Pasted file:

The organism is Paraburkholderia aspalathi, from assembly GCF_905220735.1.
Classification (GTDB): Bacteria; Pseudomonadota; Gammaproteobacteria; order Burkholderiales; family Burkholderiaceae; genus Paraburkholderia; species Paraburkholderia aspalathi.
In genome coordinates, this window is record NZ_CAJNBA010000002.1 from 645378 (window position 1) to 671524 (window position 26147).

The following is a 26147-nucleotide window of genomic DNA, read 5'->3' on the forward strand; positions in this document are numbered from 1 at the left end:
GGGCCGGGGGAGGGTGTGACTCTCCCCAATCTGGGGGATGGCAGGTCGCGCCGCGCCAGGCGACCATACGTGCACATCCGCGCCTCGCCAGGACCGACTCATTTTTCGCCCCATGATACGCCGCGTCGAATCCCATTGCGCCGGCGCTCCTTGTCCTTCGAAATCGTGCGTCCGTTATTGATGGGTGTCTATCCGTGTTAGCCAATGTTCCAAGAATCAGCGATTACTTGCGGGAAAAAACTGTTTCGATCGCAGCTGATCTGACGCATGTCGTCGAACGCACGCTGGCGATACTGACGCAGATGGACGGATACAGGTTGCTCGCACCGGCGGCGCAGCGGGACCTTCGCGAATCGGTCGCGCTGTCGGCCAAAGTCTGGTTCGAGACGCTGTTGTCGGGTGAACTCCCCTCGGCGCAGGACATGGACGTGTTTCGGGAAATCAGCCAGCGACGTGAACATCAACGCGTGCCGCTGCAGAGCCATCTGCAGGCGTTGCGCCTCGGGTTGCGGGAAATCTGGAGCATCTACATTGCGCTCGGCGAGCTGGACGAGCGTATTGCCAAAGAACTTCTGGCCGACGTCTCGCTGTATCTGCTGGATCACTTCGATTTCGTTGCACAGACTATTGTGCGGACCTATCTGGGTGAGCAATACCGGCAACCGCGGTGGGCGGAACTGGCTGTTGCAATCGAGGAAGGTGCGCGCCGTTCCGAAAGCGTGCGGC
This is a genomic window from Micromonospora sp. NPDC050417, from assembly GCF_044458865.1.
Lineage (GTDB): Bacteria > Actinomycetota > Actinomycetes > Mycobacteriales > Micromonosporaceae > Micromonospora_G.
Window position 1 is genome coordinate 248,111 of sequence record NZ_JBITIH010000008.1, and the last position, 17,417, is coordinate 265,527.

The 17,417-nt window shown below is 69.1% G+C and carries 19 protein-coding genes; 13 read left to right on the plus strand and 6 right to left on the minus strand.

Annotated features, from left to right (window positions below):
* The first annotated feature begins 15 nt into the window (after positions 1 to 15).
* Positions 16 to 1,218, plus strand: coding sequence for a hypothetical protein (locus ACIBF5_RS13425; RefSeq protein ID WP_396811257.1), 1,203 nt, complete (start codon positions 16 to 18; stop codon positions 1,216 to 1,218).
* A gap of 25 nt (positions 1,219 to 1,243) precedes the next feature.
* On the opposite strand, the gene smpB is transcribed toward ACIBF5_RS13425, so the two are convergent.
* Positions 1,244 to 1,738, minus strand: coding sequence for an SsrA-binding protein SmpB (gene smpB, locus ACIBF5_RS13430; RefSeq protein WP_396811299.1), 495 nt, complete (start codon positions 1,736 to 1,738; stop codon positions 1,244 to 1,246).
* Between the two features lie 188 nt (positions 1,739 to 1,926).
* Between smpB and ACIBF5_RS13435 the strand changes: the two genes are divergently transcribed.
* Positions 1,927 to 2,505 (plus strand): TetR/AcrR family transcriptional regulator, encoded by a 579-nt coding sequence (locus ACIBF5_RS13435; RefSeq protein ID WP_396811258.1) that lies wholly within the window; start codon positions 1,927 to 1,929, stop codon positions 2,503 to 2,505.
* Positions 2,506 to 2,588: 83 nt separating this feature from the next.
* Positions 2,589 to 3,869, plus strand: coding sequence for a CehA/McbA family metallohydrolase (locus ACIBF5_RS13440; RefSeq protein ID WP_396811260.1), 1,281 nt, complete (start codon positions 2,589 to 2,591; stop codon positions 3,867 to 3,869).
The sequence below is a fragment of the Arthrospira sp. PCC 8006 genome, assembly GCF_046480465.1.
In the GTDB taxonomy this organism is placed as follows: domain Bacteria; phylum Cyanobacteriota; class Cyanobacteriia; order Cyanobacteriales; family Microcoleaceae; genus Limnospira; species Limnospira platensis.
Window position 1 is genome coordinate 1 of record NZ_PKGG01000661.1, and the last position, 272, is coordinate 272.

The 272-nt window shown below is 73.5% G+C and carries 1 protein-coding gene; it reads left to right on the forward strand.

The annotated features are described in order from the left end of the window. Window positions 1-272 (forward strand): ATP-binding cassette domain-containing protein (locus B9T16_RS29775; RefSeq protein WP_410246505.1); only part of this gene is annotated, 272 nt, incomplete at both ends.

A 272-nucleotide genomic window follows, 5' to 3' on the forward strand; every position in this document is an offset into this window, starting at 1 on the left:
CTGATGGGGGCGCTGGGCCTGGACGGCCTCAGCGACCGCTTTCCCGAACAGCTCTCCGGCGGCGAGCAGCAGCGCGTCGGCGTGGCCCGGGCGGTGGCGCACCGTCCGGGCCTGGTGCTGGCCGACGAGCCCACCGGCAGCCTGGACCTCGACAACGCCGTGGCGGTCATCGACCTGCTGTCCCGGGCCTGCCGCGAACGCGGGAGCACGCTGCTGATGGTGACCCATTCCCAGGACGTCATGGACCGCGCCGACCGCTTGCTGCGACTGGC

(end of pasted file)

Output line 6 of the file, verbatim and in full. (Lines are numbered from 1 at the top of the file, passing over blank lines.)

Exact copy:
This is a genomic window from Micromonospora sp. NPDC050417, from assembly GCF_044458865.1.